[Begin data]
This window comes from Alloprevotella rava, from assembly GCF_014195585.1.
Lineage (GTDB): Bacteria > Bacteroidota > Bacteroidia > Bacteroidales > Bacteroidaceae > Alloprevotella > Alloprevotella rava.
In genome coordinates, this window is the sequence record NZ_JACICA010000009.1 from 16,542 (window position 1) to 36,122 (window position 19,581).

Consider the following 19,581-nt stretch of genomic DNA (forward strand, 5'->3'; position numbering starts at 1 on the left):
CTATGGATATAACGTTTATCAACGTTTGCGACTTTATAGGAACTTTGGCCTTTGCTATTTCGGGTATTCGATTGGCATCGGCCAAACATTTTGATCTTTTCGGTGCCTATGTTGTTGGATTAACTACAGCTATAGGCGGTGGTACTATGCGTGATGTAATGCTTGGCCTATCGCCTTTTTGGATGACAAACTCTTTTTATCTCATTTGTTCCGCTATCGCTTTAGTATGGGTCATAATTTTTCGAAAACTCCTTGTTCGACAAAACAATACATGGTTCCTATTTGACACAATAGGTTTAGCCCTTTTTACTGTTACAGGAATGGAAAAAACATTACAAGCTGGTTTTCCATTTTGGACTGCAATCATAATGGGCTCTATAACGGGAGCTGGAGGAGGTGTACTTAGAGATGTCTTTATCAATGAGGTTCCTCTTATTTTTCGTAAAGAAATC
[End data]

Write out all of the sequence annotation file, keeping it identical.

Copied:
This window comes from Alloprevotella rava, from assembly GCF_014195585.1.
Lineage (GTDB): Bacteria > Bacteroidota > Bacteroidia > Bacteroidales > Bacteroidaceae > Alloprevotella > Alloprevotella rava.
In genome coordinates, this window is the sequence record NZ_JACICA010000009.1 from 16,542 (window position 1) to 36,122 (window position 19,581).

Consider the following 19,581-nt stretch of genomic DNA (forward strand, 5'->3'; position numbering starts at 1 on the left):
CTATGGATATAACGTTTATCAACGTTTGCGACTTTATAGGAACTTTGGCCTTTGCTATTTCGGGTATTCGATTGGCATCGGCCAAACATTTTGATCTTTTCGGTGCCTATGTTGTTGGATTAACTACAGCTATAGGCGGTGGTACTATGCGTGATGTAATGCTTGGCCTATCGCCTTTTTGGATGACAAACTCTTTTTATCTCATTTGTTCCGCTATCGCTTTAGTATGGGTCATAATTTTTCGAAAACTCCTTGTTCGACAAAACAATACATGGTTCCTATTTGACACAATAGGTTTAGCCCTTTTTACTGTTACAGGAATGGAAAAAACATTACAAGCTGGTTTTCCATTTTGGACTGCAATCATAATGGGCTCTATAACGGGAGCTGGAGGAGGTGTACTTAGAGATGTCTTTATCAATGAGGTTCCTCTTATTTTTCGTAAAGAAATC